First Cobalt Corp. [FCC-TSXV; FTSSF-OTCQB; FCC-ASX] is moving to enhance its position as a pure-play North American cobalt company by acquiring all of the issued and outstanding shares of US Cobalt Inc. [USCO-TSXV, USCFF-OTCQB].
Under the terms of an arrangement agreed to by both companies, all of US Cobalt’s issued and outstanding shares will be exchanged on the basis of 1.5 First Cobalt common shares for each US Cobalt shares.
The exchange ratio represents a 61.8% premium to US Cobalt’s closing price and a 58.5% premium based on both companies’ five-day volume-weighted average trading prices, both as at March 13, 2018.
Upon completion of the transaction, existing First Cobalt and US Cobalt shareholders will own approximately 62.5% and 37.5% of the combined company respectively. That’s assuming that all US Cobalt options and warrants are exercised prior to completion of the transaction.
The agreement strategically positions First Cobalt as a leading non-Democratic Republic of Congo (DRC) cobalt company with North American projects located in close proximity to infrastructure as well as electric vehicle and technology hubs such as Michigan and California.
The combined company will have projects in Ontario, and Idaho, which, once they reach the production stage, could be major cobalt suppliers for the electric vehicle market, which now depend mostly on supply from the DRC.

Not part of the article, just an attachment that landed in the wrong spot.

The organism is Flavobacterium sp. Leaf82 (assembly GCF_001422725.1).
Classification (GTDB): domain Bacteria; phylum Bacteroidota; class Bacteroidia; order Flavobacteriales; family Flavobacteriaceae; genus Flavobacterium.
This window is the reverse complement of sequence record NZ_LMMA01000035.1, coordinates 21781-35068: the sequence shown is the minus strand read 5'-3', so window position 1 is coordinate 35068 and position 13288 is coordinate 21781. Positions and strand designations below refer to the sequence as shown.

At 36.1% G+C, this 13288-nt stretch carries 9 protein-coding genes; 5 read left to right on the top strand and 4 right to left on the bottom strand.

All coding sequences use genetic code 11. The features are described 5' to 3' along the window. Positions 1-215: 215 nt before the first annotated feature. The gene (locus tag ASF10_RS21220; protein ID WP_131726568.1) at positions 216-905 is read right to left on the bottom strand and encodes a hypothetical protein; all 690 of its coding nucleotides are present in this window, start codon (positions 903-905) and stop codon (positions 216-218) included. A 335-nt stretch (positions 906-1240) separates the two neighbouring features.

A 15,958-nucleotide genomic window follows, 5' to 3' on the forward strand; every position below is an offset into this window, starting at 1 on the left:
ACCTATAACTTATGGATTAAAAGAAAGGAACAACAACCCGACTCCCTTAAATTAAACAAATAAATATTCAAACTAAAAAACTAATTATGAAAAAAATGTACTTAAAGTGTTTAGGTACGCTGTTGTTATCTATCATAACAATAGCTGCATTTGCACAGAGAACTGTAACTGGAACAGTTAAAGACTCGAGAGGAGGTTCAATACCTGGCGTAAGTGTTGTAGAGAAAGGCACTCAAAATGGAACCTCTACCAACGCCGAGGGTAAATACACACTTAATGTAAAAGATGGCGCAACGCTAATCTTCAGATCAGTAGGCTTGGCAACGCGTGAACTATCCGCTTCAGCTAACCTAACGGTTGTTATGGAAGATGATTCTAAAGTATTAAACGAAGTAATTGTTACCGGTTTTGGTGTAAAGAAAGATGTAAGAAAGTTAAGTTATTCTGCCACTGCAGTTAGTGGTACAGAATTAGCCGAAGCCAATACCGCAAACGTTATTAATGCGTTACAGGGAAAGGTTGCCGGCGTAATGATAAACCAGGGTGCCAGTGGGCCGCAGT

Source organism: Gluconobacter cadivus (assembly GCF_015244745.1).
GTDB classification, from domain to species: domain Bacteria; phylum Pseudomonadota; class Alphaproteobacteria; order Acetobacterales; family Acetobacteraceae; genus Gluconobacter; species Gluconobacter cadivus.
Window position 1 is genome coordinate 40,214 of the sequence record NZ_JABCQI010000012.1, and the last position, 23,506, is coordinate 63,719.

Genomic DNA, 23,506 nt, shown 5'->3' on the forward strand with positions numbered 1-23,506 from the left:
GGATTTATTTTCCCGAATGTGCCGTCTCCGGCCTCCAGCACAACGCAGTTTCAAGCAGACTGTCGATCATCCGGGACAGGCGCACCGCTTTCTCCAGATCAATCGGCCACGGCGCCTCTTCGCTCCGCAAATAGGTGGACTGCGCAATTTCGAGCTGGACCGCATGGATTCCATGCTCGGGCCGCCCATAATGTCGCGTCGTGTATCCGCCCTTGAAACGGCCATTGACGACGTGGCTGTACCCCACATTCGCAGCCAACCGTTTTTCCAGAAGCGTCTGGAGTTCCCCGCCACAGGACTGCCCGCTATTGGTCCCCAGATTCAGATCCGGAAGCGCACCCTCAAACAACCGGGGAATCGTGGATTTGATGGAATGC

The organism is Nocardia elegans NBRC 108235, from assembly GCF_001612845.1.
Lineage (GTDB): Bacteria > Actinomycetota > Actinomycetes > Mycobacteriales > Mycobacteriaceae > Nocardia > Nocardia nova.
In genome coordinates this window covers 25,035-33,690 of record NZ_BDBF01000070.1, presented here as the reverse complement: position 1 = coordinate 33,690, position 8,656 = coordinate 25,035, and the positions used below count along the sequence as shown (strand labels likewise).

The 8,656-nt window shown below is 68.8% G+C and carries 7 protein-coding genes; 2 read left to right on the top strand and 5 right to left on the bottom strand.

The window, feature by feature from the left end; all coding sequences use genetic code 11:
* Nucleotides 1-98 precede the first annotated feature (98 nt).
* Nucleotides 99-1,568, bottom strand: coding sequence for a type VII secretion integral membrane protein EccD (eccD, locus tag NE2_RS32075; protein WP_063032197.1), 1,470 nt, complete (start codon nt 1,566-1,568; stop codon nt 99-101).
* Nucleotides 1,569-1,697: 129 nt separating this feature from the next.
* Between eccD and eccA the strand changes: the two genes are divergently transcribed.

US Cobalt shares rose 3.2% or $0.04 to $1.29 Thursday on volume of 2.36 million. First Cobalt jumped 7.69% or $0.08 to $1.12 on volume of 1.63 million.
Vancouver-based US Cobalt, which is exploring in the state of Idaho, recently popped up in a Canaccord “watch list” after the company raised $6 million from a bought deal private placement of 10.8 million units priced at $0.53 per unit.
Canaccord was part of an underwriting syndicate that received a cash commission of $345,000.
Proceeds of the private placement financing were earmarked to fund a second phase of drilling at US Cobalt’s flagship Iron Creek Cobalt Project.
Iron Creek is located in the southeast portion of the Idaho Cobalt Belt. It was discovered in the 1940s and has been explored by a number of companies, including Hanna Mining and more recently Noranda Exploration Inc. Previous operators completed 30,000 feet of diamond drilling and 2,000 feet of underground drifting.
US Cobalt has spent US $4 million on the property, which contains an estimated resource of 1 million tonnes, averaging 0.61% cobalt and 0.30% copper. But due to the age of geological work that was used to arrive at these estimates, they do not comply with NI 43-101 standards of compliance.
It means that more drilling work will need to be carried out in order to confirm the validity of these estimates.